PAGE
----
SIGNPOST 7: Objects disappear or are sold in lots at auction. Major collectors refuse to sell their collections in a declining market. They pray for a price reversal. It will not happen. When these collectors die, their heirs are more willing to accept whatever an auction brings.
It is hard to watch 18th-, 19th-, and early-to-mid-20th-century objects that once sold by the piece now being offered in lots. Lot sizes of two or three are in the past. Today lots include four to 10 examples. The local auctioneer’s goal is to exceed an average of $100 to $200 per lot. Christie’s and Sotheby’s have raised their lot minimums to more than $3,000.
SIGNPOST 8: No new specialized price guide or reference book on the collecting category has appeared within the last five years. Five years suggests endangerment. Fifteen years is the kiss of death. Ten years is the divide.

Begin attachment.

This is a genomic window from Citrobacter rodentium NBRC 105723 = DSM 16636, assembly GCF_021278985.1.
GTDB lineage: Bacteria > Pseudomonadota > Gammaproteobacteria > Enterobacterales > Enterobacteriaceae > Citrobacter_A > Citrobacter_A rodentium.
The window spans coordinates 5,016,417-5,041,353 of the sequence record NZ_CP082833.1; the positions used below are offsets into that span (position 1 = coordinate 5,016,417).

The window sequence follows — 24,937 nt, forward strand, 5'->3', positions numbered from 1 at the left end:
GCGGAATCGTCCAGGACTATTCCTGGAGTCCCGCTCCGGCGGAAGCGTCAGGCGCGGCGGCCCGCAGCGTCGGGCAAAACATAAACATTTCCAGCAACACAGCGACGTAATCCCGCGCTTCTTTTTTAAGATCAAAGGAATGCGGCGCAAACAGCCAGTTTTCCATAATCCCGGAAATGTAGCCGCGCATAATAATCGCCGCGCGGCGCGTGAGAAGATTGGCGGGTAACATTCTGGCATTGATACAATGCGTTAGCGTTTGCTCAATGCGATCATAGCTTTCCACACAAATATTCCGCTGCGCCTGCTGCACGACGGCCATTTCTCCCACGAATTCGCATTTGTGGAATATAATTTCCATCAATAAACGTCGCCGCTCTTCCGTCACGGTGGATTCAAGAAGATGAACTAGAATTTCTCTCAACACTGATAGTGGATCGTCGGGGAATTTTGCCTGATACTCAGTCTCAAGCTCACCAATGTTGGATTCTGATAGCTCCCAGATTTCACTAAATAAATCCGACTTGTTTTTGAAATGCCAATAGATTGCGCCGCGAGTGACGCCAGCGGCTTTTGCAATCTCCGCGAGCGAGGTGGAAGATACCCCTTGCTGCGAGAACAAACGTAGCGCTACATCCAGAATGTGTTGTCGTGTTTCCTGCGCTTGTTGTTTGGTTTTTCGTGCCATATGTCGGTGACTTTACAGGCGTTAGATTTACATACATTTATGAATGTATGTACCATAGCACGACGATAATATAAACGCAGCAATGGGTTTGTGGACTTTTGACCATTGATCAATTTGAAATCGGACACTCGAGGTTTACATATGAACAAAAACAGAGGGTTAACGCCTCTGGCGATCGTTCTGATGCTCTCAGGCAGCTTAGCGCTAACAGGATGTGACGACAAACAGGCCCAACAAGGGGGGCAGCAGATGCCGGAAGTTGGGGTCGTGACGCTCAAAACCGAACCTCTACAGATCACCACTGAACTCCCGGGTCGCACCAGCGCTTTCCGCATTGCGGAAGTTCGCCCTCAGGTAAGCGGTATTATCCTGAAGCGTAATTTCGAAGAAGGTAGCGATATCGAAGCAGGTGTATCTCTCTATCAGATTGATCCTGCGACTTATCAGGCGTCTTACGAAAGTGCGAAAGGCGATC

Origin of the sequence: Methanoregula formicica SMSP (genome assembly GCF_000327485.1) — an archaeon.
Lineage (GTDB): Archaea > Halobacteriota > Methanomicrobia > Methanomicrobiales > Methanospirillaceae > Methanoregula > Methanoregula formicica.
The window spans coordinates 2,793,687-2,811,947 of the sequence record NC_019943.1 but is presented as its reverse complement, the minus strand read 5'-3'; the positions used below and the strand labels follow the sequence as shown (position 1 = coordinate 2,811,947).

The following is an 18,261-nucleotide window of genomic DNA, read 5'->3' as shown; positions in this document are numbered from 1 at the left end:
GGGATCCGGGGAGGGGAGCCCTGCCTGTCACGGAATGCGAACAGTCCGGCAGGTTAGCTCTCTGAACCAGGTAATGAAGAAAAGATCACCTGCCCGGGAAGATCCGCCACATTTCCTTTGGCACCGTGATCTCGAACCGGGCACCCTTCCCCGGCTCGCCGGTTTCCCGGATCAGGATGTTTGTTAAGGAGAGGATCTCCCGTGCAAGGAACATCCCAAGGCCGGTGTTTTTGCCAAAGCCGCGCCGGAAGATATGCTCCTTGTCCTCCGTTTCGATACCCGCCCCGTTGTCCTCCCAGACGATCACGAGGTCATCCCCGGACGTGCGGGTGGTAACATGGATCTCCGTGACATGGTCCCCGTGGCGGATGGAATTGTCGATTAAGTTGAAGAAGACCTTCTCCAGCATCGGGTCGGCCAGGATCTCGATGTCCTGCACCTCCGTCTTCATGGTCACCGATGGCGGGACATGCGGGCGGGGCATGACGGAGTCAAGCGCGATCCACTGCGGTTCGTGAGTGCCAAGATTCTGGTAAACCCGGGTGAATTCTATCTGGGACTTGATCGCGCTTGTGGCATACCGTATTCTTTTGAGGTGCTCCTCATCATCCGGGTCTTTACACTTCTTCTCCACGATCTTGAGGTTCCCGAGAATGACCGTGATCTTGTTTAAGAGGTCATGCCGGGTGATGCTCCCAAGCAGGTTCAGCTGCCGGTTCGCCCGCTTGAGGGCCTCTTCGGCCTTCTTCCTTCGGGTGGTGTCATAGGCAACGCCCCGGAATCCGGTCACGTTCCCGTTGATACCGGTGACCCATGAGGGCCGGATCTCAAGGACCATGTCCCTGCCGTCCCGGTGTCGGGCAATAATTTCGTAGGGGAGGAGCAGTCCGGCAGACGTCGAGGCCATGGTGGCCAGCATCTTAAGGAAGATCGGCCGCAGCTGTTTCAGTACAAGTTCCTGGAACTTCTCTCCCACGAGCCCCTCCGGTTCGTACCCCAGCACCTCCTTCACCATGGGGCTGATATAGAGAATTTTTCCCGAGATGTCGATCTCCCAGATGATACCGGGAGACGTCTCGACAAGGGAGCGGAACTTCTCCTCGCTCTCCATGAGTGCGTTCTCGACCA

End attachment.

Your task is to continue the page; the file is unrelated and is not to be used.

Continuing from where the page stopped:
Reference books, with or without price guides, are checklists. They are an essential tool of the new collector. They are critical to keeping collecting interest alive. Check the 2010 Spring-Summer lists for Collector Books, House of Collectibles, KP (Krause Publications) and Schiffer Publications. Compare the title count to 2005. The 2010 number is greatly reduced. Antiques and collectibles price guides and reference books are tough sells in the electronic/Internet age.
SIGNPOST 9: Trade periodicals provide little to no coverage of the collecting category. Trade periodical editors are not the saviors for any collecting category. Their job is to publish articles their readers want. The periodicals focus on what is hot. What is not is ignored. Little wonder the readership of the “Magazine Antiques” is decreasing.